2011 Economic Calendar
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Construction Spending  
Released On 12/1/2011 10:00:00 AM For Oct, 2011
PriorPrior RevisedConsensusConsensus RangeActual
Construction Spending - M/M change0.2 %0.3 %-0.4 % to 0.5 %0.8 %
Construction Spending - Y/Y change-1.3 %-0.6 %-0.4 %

It may not be a lot (coming from a low base) but it is starting to look like the construction sector is incrementally adding to overall economic growth. Construction spending in October advanced 0.8 percent after rising an unrevised 0.2 percent in September. Analysts had forecast a 0.3 percent boost for October.

The October increase was led by a 3.4 percent boost in private residential outlays, following a 0.6 percent rise in September. Private nonresidential construction spending also posted a gain, rising 1.3 percent, following a 0.1 percent dip the month before. Public outlays declined 1.8 percent after a 0.3 percent increase the prior month.

On a year-ago basis, overall construction outlays improved to down 0.4 percent in October from down 0.6 percent in September.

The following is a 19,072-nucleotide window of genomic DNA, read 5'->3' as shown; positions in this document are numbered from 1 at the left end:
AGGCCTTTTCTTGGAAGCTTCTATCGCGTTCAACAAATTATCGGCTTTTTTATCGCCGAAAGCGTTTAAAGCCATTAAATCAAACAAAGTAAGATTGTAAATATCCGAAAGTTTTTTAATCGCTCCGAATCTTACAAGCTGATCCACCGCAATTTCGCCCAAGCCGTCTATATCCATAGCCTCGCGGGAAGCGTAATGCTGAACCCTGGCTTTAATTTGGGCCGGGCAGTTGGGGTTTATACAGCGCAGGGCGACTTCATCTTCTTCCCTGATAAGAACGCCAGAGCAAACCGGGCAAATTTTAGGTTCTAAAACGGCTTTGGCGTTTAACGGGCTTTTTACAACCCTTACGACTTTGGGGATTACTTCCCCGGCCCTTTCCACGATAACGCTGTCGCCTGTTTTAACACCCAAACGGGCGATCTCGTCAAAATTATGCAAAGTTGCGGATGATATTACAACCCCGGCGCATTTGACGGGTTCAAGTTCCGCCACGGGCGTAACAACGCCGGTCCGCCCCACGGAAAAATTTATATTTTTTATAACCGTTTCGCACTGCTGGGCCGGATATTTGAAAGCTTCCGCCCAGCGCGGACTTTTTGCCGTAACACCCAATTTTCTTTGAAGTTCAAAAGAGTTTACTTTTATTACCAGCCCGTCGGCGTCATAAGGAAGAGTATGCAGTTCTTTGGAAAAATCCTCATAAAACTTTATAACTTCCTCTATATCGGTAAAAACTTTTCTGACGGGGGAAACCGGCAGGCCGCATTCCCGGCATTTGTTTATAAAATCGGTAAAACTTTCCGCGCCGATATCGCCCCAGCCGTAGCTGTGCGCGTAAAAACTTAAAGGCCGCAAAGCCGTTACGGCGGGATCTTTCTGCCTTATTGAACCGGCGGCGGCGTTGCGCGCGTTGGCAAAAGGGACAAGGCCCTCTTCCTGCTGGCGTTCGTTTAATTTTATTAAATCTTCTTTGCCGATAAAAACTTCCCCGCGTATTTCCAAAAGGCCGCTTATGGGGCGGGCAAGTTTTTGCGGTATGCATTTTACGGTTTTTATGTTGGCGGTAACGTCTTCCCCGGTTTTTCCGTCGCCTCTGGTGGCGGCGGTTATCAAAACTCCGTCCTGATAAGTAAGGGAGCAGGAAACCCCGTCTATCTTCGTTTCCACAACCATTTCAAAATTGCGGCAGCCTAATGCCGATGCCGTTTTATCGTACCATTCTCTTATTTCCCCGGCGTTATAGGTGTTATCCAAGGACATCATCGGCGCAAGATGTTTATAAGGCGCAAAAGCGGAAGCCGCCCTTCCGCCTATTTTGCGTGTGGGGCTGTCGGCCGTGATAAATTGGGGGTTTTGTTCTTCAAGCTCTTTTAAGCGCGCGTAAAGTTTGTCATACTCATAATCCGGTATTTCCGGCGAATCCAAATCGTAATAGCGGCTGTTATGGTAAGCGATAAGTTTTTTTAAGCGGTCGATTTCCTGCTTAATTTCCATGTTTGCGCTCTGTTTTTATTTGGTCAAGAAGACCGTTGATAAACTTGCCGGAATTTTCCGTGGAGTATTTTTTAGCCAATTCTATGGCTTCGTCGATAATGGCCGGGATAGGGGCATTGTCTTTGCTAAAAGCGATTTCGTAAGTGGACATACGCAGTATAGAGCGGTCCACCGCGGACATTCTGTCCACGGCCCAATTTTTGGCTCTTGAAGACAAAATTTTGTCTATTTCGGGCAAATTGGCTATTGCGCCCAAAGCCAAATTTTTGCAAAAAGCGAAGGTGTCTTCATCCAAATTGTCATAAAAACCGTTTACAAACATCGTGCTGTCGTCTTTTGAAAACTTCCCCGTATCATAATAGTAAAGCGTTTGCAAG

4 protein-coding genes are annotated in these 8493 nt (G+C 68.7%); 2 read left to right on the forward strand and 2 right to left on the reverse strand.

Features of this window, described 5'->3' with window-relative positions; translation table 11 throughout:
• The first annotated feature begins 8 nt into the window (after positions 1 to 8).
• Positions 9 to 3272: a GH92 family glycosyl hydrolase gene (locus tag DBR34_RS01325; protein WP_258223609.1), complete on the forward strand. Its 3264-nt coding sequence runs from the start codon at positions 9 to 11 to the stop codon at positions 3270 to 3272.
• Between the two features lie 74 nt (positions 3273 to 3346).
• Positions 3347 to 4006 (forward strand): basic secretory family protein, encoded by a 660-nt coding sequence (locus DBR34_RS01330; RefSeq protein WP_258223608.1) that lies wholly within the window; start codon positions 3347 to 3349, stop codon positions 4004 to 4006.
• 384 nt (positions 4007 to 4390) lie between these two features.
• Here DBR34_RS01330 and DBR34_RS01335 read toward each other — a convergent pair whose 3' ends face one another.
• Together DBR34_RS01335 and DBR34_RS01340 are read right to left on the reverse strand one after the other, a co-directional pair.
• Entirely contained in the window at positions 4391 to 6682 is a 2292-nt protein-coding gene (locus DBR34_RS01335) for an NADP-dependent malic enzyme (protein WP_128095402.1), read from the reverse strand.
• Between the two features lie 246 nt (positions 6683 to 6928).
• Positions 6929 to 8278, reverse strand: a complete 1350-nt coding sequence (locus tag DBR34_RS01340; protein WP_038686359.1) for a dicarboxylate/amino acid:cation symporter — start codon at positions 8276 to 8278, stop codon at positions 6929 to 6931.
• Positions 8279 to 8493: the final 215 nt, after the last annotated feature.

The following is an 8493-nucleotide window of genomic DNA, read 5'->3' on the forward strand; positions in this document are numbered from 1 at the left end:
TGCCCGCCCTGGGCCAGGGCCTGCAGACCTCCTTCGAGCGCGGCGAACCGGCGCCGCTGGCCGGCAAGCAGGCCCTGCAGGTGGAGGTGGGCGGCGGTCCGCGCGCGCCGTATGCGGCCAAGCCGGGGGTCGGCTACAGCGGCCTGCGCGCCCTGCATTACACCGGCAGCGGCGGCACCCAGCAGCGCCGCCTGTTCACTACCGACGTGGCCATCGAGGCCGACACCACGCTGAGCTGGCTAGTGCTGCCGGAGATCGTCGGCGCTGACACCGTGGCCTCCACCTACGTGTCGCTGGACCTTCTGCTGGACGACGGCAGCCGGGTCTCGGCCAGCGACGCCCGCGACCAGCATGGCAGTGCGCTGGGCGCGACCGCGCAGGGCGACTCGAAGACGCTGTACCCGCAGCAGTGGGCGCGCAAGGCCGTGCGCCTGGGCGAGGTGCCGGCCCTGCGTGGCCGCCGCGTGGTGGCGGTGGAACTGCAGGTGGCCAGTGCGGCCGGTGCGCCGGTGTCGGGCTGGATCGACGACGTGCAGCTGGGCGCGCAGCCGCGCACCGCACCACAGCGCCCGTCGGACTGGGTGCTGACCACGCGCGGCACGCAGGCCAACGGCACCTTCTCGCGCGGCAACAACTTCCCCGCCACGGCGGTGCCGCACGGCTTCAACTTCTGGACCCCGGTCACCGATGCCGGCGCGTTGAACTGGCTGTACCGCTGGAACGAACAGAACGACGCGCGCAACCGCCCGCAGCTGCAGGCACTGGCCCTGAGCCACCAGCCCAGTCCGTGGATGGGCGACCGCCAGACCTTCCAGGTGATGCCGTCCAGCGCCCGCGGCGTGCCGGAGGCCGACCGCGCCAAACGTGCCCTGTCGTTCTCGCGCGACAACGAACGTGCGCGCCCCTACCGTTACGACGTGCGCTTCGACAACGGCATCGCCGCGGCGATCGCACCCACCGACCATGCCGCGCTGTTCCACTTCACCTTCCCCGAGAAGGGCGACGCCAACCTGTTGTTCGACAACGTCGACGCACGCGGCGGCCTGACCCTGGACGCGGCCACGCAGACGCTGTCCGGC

Construction outlays have risen three months in a row and in six of the last seven months. The level of activity is still subdued but it now appears to be growing and adding to overall economic growth. It is not an "engine" like manufacturing but it is in better shape than even less than a year ago.

On the news, equities firmed but with lift also coming from a positive ISM manufacturing report.

Consensus Outlook
Construction spending in September gained 0.2 percent after rebounding 1.6 percent in August, which was revised up from an original 1.4 percent increase. September's advance was led by a 0.9 percent increase in residential outlays, following a 0.4 percent rise in August. By subcomponents, strength was in non-new homes (improvements-including remodeling and additions to earlier completed original buildings). Private nonresidential construction spending advanced 0.3 percent, following a 0.8 percent rise the month before. Public outlays declined 0.6 percent after a 3.5 percent boost the prior month.

The dollar value of new construction activity on residential, non-residential, and public projects. Data are available in nominal and real (inflation-adjusted) dollars.  Why Investors Care
Over the last year, a decline in residential outlays has pulled down year-on-year growth for overall construction outlays. Nonresidential and public outlays are positive with nonresidential actually strong.
Data Source: Haver Analytics

2011 Release Schedule
Released On: 1/32/13/14/15/26/17/18/19/110/311/112/1
Release For: NovDecJanFebMarAprMayJunJulAugSepOct

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